Small and Medium Enterprises (SMEs) can no longer afford to ignore technological advances if they are to enhance growth of their businesses, Jonathan Ane, Managing Director of Rhema Systems & Associates, an information technology solutions provider, has said.
“What we need to understand is that we are in a global economy, things are not going to go backwards; the machine and human interface is going to get stronger so we have to really have a cultural and mindset change to be able to adapt to it and be ready for change,” he said at a technology forum organised by business software giant, SAP, in Accra.
“The aim of going forward is that we need to evangelize to businesses, especially SMEs, to understand the value of technology. Technology is coming and we cannot stop it,” he said.
To underscore the need to make use of technology, Mr. Ane cited technology firms like Uber, Facebook, Google, which are transforming the business landscape with their technology.
SAP Africa, in partnership with Rhema Systems, hosted the Africa Forum at the Kempinski Hotel in Accra, with the goal of helping local businesses of all sizes discover new ways in which to optimise their business processes and engage with their customers and employees through a simplified experience.
The Forum focused on the role technology can play to drive efficiencies through a series of presentations on business-relevant topics. More than 60 delegates attended the forum which comprised of customers, potential customers and SAP Africa Ecosystem partners.
With about 90percent of companies in Ghana registered as SMEs, these companies employ more than 80percent of the workforce and contribute about 50percent of GDP. SMEs therefore have catalytic impacts on economic growth, income and employment.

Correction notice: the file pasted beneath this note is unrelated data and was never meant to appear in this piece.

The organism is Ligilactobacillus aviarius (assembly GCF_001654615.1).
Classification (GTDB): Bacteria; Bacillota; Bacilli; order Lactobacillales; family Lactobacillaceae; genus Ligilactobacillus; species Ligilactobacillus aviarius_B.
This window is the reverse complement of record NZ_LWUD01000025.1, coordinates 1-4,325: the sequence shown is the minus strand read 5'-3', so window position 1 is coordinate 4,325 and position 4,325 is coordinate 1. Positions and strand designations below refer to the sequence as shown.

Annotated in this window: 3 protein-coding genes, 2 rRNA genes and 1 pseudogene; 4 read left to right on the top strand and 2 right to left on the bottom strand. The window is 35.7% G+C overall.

Despite their contributions to economic growth, SMEs face challenges including absence of adequate and timely banking finance, limited capital and knowledge, non-availability of suitable technology, and many more.
But Mr. Ane believes that SMEs can make use of technologies that are not just cheaper but efficient and have the potential of transforming the businesses.
“There have being quite a lot of moments where small scale businesses have implemented technologies and have seen transformations in the way they do things. I always say that if you are a small company, just invest in basic software technology which is less than a US$1,000,” he said.
Mr. Ane, whose company has set it sight on becoming the leading SAP solutions reseller in Ghana and West Africa, believes that despite the economic impact of challenging commodity and oil prices, there is no doubt that Ghanaian businesses are ready to seize the opportunities in the digital economy.
Managing Director of SAP West Africa, Kudzai Danha, noted that compelling market forces and breakthrough technologies have given rise to a powerful digital economy and to be competitive in this environment, businesses need to re-imagine traditional practices for a new world of digital business.
“In today’s complex world, simplicity is key for business to innovate, grow and win. Gone are the days of expensive IT infrastructure and complicated technology. It’s time to go back to basics and enjoy easier, simpler experiences – both outside and inside of the office,” he added.
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